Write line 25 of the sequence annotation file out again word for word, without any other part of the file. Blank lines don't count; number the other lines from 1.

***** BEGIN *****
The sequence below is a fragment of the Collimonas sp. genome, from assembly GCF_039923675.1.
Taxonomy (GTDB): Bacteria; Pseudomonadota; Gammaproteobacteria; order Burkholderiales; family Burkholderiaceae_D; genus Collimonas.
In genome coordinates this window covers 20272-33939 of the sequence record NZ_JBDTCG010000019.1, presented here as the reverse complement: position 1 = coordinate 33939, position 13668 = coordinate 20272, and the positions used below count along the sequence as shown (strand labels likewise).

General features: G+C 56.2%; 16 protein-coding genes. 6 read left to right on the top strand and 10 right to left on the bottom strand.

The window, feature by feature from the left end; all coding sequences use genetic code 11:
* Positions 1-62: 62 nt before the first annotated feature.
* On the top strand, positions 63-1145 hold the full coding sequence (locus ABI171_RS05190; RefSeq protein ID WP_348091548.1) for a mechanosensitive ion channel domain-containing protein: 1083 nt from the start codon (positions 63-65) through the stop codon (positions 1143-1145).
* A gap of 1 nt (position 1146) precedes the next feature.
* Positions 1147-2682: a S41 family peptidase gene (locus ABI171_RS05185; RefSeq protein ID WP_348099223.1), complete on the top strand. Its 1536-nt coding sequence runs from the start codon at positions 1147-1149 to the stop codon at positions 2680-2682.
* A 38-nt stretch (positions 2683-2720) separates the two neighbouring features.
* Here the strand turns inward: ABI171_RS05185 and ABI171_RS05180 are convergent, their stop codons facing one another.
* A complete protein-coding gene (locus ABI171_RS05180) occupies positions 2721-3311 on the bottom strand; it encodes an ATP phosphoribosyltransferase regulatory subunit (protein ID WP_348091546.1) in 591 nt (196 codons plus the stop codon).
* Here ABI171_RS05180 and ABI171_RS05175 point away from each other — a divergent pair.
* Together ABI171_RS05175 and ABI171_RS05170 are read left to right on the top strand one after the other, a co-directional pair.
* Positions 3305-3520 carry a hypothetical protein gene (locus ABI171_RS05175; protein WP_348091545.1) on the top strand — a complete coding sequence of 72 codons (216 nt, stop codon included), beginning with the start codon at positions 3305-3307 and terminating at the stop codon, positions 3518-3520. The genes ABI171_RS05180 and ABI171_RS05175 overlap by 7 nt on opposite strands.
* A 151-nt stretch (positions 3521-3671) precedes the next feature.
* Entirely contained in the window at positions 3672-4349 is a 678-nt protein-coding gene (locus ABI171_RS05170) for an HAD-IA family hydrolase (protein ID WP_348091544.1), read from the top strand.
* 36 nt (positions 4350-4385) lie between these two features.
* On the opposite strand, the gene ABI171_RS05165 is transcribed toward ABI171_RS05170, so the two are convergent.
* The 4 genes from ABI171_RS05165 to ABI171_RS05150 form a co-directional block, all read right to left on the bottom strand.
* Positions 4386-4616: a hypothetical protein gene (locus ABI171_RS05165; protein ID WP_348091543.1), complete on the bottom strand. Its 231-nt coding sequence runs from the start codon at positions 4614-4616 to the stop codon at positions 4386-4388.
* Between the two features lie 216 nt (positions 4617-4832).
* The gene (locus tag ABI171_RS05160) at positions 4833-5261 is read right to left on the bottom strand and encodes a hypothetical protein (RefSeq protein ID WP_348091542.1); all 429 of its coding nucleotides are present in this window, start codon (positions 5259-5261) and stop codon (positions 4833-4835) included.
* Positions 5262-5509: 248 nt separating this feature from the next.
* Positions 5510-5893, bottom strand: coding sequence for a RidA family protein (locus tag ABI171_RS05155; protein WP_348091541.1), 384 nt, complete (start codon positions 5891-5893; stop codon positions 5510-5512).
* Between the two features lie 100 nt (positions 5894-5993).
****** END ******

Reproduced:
* Positions 5510-5893, bottom strand: coding sequence for a RidA family protein (locus tag ABI171_RS05155; protein WP_348091541.1), 384 nt, complete (start codon positions 5891-5893; stop codon positions 5510-5512).